From IFStudies – marriage for the religious, common mistakes that can undermine a marriage, hookup culture among Christians, where have all the good men gone part zillion

Since I’m a bit backed up on too many tabs, going to cover all of these in a couple shots then get down to similar topics as Jack.


Marriage is Increasingly an Institution of the Highly Religious: Why That Might Be a Problem

Marriage appears to be a dying institution that fewer couples are choosing. Year after year, couples who marry are increasingly becoming a unique group compared to their peers. A recently published study suggests that perhaps, more than ever before, marriage is becoming a relationship status tightly tied to a dwindling religious sub-population in the United States. While some may look at these findings and feel mostly apathetic at the potential death of an institution, there are many important reasons gleaned from recent social science research to be concerned about these trends.

Basically, more young adults and such don’t believe in marriage. Probably bad examples from their parents. Increasingly it’s looking like prolonged singlehood and cohabitation are the primary selections. Marriage is being more confined to middle class-upper class and increasingly religious.

This has been explored in previous posts on spinsterhood predictions, but another study on it has ‘confirmed it’ so to speak.

Basically, for Christians this is actually a good thing and likely not a bad thing. The primary caveat is that we are able to model good marriages and families to our secular counterparts.

Clearly, though, this is part of the issue as probably most Christian Churches are not teaching God’s roles and responsibilities and generally catering to the culture which are some of the reasons why divorce is only somewhat lower than the secular counterparts.

There is opportunity for the Church, but they need to teach the Bible on this.


Three Common Mistakes That Can Undermine a Happy Marriage—and How to Avoid Them

Mistake #1: Getting Too Comfortable

Mistake #2: Talking at the Wrong Time

Mistake #3: Failure to Make Time for Fun

The author is seemingly not a Christian, but he does have a wide reach according to his website.

From my work with more than five thousand couples over the past 18+ years, I am convinced 50% of marriage misery would be eliminated if couples just had a shared calendar.

Overall, these are just superficial things. If the underlying dynamic and foundation of the marriage is cracked, then addressing superficial things like this are just merely going to prolong the explosion/implosion of the marriage.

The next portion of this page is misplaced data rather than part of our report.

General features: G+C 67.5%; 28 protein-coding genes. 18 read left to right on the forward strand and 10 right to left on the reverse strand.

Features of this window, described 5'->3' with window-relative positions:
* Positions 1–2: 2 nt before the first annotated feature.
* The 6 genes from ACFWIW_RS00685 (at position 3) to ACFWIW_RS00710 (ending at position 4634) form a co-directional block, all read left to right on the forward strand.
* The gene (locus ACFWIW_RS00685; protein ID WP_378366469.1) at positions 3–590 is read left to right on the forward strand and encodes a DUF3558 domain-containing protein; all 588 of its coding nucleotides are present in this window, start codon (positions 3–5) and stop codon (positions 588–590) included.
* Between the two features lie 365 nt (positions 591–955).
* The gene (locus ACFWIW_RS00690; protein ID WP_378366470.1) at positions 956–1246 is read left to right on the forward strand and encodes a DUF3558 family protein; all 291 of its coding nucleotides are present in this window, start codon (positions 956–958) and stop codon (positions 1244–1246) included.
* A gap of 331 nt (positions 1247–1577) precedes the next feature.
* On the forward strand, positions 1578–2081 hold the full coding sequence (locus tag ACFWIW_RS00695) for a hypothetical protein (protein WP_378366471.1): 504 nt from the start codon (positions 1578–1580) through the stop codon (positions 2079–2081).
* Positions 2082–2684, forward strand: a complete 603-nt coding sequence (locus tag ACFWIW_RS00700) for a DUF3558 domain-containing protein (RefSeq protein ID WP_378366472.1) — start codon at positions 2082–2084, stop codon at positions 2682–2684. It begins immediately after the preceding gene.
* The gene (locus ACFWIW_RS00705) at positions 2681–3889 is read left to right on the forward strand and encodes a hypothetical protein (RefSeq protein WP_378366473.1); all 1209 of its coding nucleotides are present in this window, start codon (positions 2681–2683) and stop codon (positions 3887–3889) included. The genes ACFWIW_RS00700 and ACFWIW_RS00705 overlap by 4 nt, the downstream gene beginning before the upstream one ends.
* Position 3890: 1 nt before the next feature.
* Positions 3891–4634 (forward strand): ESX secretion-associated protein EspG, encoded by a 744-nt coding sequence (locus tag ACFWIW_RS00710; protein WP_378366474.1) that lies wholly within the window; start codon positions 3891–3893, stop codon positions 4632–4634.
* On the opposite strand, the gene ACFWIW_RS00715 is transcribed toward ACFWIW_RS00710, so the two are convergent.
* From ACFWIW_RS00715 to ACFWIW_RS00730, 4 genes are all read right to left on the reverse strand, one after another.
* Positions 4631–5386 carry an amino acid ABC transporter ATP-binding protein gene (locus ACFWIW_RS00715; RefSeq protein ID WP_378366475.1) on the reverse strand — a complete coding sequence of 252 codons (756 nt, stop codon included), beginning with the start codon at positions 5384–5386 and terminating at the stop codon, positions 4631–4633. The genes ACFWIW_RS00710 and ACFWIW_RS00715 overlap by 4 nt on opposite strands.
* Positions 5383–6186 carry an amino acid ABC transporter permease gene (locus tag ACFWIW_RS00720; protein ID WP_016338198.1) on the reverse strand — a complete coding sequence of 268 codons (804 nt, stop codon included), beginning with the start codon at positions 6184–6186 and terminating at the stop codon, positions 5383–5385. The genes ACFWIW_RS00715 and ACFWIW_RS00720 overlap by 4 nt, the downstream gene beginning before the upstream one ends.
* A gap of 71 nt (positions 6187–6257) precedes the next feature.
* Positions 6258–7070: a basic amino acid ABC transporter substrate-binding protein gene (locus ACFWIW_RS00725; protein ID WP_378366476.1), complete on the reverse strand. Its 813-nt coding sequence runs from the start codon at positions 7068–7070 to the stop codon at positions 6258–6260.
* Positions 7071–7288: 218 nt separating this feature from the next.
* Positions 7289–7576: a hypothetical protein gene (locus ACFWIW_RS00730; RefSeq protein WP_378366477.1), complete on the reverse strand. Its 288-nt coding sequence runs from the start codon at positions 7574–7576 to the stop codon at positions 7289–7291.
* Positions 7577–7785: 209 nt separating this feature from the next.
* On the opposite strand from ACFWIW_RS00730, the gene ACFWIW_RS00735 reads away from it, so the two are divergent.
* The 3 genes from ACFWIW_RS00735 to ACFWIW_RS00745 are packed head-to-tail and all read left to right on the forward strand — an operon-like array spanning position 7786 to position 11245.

I would bust on him if he were a Christian and was giving this advice without even talking about the Bible, but it’s not the case with IFStudies that all the posters are Christian. Nevertheless, this is the type of crappy thing out there that makes it seem like you’re doing something to help your marriage, but isn’t actually going to solve the underlying problems in the long run.


Hooking Up and Checking Out: Patterns of Dating, Sex, and Marriage at One Elite Evangelical University

Despite a prominent Christian presence, hookup culture is undoubtedly alive at the university. Most respondents were surprised by the casual boldness with which their peers discuss sex. They mentioned that many young men attend parties where “the whole goal is to get laid” and later banter competitively about their sexual exploits.

However, this behavior is not restricted to males. One sophomore described her first day in the dining hall freshman year where a group of girls “started comparing how many boys they’d slept with in high school.” Meanwhile, one senior recounted walking past a male dorm room and hearing one young lady proudly proclaim, “I’m the last one who had sex!” For an institution that claims to uphold the value of waiting for marriage, surely these stories are cause for concern.

In my own interviews, when I asked why students hook up, I consistently heard, “it’s the college experience,” confirming the precedence of the “party pathway” even at this Christian university. This disjunction between evangelical belief and behavior is consistent with David Ayers’ IFS findings on evangelical young adults’ sexual behavior before marriage, which showed that 51% of evangelical 18-22 year olds who attend church weekly have had premarital sex, and about 56% of young men and 54% of young women who say that their religious beliefs are “very important” have had premarital sex.